Letter to Mrs. Kennedy
Mar. 18, 2010 12:22 pm
Updated: Jul. 16, 2010 11:24 am
Okay, yesterday something amazing happened. I know this has absolutely NOTHING to do with food! But I am so happy that I can't contain myself, so I have to tell all of you!
Many years ago, I had a conversation with my father (who passed 2 years ago), about a poem that he had written when he was stationed in Germany with the US Army in the 60's. He wrote this poem when he heard that President Kennedy had been shot. His poem was published in Stars and Stripes magazine. He also wrote a condolence letter to Mrs. Kennedy expressing his sympathy and included a copy of this poem. She, in turn, sent him a note thanking him for his kind words. His letter and his poem were then admitted into the JFK Library and Museum. I was so impressed by this story that I was actually taking notes. I wanted to someday find my fathers poem in the JFK Library. My notes were nothing elaborate. On the page (which I somehow managed to keep through the many moves) all it said was this:
South East Area Command
United States Army of Europe
Stars and Stripes
Poem in the John F Kennedy Library
Poem on a plaque at Hayes (which is the Catholic School my father had attended)
That's it...not very thorough I know.
Now, at the time of this conversation, I was living in Iowa, which made this task very unlikely to complete. But as all of my AR friends know, I married a sailor and jetted off to live in Connecticut. Did I mention that my home is only an hour and a half from the JFK Library? :-)
My husband and I had a ceremony to attend in Boston yesterday. So for the past couple of weeks, I have been doing research and trying to track down my father's writings. I had NO LUCK! I was searching through digital archives from Stars and Stripes. I was searching the digital archives from the JFK Library. I found nothing. So I called the Main Research Room at JFK and spoke to a very nice woman who informed me that finding this may not only be time consuming, but impossible. The archivists at that time were not as thorough as they are now. They made the decision, back then, to keep some condolence mail, and to throw some away. She informed me that, on the bright side, the poetry has it's own "section" in the condolence mail. This may have saved it from the trash. Another downside, there are more than 30 cardboard boxes of this poetry, and I would have to sift through them page by page to find it.
So, I settled into the fact that IF I did find this poem, it was going to take MANY trips to Boston and countless hours of searching.
Well, yesterday finally arrived, and we headed to Boston. The ceremony we had to attend ended up being somewhat of a bust, due to lack of preparation, which let us arrive at the JFK Library just after noon. I had to check in and fill out some forms in order to be able to access the archives. Then a woman brought me a cart with a bunch of cardboard boxes on it. These were the boxes I had to sort through. Most of them were large, plain boxes. But the first 2 on the cart were small archive holders. So I started with those. I quickly figured out the first small box was condolence mail that had been sorted and selected for the book that was recently published, "Letters to Jackie".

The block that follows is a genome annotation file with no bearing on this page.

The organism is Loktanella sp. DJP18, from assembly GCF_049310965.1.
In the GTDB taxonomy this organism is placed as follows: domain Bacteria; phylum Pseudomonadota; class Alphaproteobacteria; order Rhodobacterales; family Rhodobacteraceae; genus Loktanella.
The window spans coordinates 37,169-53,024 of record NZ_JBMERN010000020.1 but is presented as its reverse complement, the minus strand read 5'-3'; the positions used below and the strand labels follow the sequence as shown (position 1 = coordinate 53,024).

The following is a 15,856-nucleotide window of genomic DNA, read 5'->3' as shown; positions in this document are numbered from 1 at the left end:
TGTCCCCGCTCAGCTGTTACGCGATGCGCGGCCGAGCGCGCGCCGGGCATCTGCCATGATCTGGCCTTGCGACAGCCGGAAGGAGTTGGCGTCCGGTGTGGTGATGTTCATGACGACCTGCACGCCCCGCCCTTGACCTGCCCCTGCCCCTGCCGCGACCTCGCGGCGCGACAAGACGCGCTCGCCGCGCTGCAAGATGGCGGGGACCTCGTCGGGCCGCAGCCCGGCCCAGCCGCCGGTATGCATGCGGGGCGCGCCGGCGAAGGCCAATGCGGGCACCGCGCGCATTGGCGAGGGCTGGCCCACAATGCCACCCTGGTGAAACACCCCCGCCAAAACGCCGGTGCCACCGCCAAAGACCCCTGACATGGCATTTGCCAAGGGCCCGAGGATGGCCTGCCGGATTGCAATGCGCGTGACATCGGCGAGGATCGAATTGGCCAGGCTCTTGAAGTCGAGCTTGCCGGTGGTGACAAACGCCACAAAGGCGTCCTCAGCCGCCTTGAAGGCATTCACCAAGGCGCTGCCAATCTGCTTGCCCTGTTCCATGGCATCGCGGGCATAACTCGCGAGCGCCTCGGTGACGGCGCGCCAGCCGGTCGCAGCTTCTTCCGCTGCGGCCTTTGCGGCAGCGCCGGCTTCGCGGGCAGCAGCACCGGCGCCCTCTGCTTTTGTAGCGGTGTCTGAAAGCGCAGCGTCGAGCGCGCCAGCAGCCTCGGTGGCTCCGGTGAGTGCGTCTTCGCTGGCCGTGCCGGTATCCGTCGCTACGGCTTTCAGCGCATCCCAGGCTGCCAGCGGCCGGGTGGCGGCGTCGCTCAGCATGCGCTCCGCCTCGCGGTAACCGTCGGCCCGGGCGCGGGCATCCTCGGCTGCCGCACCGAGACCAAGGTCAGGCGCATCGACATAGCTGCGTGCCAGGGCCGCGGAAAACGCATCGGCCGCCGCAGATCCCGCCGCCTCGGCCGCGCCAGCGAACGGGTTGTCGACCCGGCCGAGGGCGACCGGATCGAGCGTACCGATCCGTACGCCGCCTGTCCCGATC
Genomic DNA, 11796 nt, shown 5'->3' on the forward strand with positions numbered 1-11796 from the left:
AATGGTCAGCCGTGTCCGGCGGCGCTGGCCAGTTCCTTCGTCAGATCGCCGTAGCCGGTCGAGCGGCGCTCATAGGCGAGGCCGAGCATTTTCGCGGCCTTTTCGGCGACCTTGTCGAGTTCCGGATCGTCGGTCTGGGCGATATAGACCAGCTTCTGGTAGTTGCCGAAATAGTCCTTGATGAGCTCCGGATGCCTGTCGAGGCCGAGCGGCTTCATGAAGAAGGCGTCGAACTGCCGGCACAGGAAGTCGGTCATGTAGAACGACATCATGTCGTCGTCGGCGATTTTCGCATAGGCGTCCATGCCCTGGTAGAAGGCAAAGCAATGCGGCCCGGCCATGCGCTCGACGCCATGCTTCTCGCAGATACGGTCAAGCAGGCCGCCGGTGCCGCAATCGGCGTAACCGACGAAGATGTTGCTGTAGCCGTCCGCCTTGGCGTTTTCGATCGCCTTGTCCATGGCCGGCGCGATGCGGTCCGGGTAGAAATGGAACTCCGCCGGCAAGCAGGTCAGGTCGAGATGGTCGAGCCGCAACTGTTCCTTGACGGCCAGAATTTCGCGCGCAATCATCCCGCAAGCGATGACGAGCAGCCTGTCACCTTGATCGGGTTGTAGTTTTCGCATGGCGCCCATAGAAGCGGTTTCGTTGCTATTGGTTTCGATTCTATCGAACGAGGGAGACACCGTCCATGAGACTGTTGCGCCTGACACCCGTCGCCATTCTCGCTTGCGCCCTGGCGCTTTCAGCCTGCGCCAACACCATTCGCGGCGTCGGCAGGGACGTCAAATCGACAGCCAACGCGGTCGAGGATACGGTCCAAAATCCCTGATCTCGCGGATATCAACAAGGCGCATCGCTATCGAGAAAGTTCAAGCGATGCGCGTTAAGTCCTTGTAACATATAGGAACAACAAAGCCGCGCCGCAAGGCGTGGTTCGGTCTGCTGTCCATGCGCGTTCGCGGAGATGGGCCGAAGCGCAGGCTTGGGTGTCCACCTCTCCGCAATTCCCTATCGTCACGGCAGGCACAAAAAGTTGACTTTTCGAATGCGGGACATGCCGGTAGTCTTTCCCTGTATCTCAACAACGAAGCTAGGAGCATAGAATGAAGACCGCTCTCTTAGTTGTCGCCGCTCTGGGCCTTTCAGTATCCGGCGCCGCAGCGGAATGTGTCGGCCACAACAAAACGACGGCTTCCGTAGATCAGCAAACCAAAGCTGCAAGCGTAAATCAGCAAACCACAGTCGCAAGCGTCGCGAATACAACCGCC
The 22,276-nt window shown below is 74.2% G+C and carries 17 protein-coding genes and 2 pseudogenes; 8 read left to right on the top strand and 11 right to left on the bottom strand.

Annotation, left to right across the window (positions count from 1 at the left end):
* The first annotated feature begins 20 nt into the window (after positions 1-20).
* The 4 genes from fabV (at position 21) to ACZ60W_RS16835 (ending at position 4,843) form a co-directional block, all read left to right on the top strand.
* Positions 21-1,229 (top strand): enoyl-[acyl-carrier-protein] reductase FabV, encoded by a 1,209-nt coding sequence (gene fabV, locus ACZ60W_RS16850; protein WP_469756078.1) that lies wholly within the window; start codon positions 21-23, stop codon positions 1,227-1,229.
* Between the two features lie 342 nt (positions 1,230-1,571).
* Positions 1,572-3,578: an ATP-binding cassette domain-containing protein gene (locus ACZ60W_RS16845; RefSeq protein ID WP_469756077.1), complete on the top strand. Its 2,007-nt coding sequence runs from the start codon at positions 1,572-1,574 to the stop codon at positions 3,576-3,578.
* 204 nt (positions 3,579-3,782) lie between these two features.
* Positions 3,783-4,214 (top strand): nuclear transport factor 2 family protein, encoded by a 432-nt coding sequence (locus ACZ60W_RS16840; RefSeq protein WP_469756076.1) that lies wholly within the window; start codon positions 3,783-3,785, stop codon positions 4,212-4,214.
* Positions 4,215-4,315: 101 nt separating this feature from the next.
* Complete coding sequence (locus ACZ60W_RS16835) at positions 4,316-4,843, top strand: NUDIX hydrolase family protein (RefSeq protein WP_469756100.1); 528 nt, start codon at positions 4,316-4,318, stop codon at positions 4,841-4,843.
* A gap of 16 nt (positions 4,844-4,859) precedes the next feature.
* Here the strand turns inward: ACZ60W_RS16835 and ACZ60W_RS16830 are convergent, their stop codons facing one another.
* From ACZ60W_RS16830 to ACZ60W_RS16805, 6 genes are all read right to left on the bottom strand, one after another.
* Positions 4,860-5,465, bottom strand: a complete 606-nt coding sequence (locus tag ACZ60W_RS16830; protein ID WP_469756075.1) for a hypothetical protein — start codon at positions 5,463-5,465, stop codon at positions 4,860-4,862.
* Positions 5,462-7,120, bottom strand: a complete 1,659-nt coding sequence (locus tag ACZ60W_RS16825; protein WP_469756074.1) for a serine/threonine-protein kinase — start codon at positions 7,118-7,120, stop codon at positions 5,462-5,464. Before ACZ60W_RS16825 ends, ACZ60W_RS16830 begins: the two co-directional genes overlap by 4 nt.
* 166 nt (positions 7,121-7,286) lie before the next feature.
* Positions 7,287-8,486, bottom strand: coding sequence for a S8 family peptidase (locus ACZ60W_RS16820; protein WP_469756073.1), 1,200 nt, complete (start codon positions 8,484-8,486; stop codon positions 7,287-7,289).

Not even halfway through the second small box I found it. I saw the US Military border of the stationary. I think glanced to the top where I saw the words United States Army of Europe. At that point I knew I had found it! My eyes lowered to the letter itself and I saw it. My Father's handwriting. I instantly started crying. I didn't even know what to do. I walked up to the desk and told the archivist that I had found what I was looking for, but I didn't know what to do now. He, knowing the story, said in disbelief, "No you didn't! I want to see it! Go get it!"
I was bawling even harder by this time. I brought it up to him and he kept telling me he couldn't believe I had found it! He had hoped I would, but knew how unlikely it was. Neither of us could believe that I found it within 45 minutes of arriving at the library! He called down to the security desk and asked them to escort my husband and my son up to the research room. When Casey and Griffin got upstairs, I had Steve (the archivist) pose for pictures (and video) with my husband, my son, and my father's letter.
I cannot begin to convey how important this was for me. I don't really know why I felt I had to find this, but I did. This experience has made me once again feel a closeness to my Dad, whom I miss so dearly. I wish he could be here to see that I found it, to read his words again, and to see that our conversation had meant a lot to me. Though I'm sure I would use any excuse for him to be here! I miss him very much, and this was such a wonderful experience. And thank you to all of you for sharing it with me.